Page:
Fool me once, shame on you; fool me twice shame on me – so the saying goes. And when it comes to phishing and telemarketing scams, it seems that those fooled once may have unintentionally put themselves on a short list to be fooled again. It’s the Internet scammer’s big secret: the “suckers list.”
As if it weren’t bad enough to be scammed, anyone who has already been taken in by a fake sweepstakes, a credit consolidation scam, or a bogus charity may end up on a scammers’ “suckers list” of people who have been fooled before.
The “suckers list” includes victims’ name, address, phone number, and often the amount they’ve been swindled for. Information like that is obviously worth money to other scammers looking to find likely targets, so unscrupulous promoters will sell that information to the highest bidder.
Recovery Scam Targets Previous Victims
And the most popular scam being run on “suckers list” members is the “refund and recovery” scam.
Knowing that people on the scammer’s list have lost money to other scams in the past, fraudsters claim they can help recover lost money, prizes, or products.
They charge a fee in advance and never deliver. In other words, you don’t get your original lost money back — in fact, you lose more.
The FTC explains:
They use a variety of lies to add credibility to their pitch: some claim to represent companies or government agencies; some say they’re holding money for you; and others offer to file necessary complaint paperwork with government agencies on your behalf. Still others claim they can get your name at the top of a list for victim reimbursement.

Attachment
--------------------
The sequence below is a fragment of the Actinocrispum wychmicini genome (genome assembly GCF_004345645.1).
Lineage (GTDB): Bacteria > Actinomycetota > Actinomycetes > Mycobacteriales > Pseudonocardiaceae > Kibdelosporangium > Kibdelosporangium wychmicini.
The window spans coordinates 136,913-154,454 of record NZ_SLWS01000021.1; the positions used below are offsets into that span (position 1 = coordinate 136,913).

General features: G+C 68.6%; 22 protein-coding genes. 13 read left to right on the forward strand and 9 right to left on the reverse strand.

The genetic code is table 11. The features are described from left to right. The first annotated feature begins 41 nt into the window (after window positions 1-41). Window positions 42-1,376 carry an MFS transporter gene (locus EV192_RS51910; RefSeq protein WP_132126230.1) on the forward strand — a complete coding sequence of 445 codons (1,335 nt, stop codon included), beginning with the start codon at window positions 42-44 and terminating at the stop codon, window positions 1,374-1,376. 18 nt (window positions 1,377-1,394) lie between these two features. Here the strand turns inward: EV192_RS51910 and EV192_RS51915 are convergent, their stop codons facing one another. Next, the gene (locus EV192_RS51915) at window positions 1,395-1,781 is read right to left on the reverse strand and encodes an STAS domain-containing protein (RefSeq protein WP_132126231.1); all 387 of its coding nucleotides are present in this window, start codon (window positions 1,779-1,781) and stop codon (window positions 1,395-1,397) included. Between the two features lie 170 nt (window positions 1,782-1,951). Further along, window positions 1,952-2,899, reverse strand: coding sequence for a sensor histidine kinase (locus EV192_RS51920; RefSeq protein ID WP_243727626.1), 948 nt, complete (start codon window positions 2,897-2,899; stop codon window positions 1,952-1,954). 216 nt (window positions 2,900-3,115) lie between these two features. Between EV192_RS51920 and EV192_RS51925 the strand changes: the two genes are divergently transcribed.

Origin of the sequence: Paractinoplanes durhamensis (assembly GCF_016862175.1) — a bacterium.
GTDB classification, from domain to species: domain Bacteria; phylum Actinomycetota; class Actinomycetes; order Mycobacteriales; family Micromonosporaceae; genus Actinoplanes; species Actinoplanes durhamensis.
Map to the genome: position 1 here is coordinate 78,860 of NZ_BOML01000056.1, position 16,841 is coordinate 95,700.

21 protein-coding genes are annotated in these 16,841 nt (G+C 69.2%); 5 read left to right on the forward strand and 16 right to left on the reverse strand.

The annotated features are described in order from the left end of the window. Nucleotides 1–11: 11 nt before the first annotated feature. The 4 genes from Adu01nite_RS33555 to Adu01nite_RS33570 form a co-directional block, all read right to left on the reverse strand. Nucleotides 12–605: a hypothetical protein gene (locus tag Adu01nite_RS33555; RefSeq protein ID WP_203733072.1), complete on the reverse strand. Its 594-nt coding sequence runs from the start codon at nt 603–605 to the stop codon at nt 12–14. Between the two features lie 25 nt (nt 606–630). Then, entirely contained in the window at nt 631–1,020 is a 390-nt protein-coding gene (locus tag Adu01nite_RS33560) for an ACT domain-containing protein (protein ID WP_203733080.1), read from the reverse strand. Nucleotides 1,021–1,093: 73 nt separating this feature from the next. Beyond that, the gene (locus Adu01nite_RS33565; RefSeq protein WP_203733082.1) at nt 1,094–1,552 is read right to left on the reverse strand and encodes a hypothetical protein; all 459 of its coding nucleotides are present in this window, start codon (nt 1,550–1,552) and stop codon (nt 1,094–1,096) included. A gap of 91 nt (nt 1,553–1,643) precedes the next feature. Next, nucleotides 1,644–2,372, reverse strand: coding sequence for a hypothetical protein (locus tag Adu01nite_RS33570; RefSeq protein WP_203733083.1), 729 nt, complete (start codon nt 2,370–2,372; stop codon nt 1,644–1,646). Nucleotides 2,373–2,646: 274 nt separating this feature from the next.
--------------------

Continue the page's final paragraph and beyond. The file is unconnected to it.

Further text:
For the record, it’s illegal to charge an upfront fee to recover stolen or lost goods.
Under the Telemarketing Sales Rule, legitimate recovery agents can’t ask for – or even accept – payment until seven business days after delivery of the recovered money or item.
3 Tips to Stay Off the Scam Artist’s “Suckers List”
Follow theses guidelines to avoid being deceived by a recovery scam:
Tip #1: If someone contacts you claiming to be from a government agency, and then offers to recover your money or services for a fee, that’s a big red flag. Know that state and national agencies, like the FTC, will never charge for these services.
Tip #2: Before engaging a recovery service, be clear on what services they’ll provide, and the payment rates and terms. Check to see if the company has had complaints registered against it with local law enforcement or check online.
Tip #3: Don’t give out your bank or credit card information – not for payment, or in an attempt to track down the offenders. And never use cashier’s checks, Western Union or other money transfers to send money to someone who emails you out of the blue. That’s always a sign of a scam.
Have You Been Scammed?
If you’ve been scammed before, and have received a suspicious offer to help you recover your money or prize, let us know. Tell us about your experiences in the comments section and help warn others!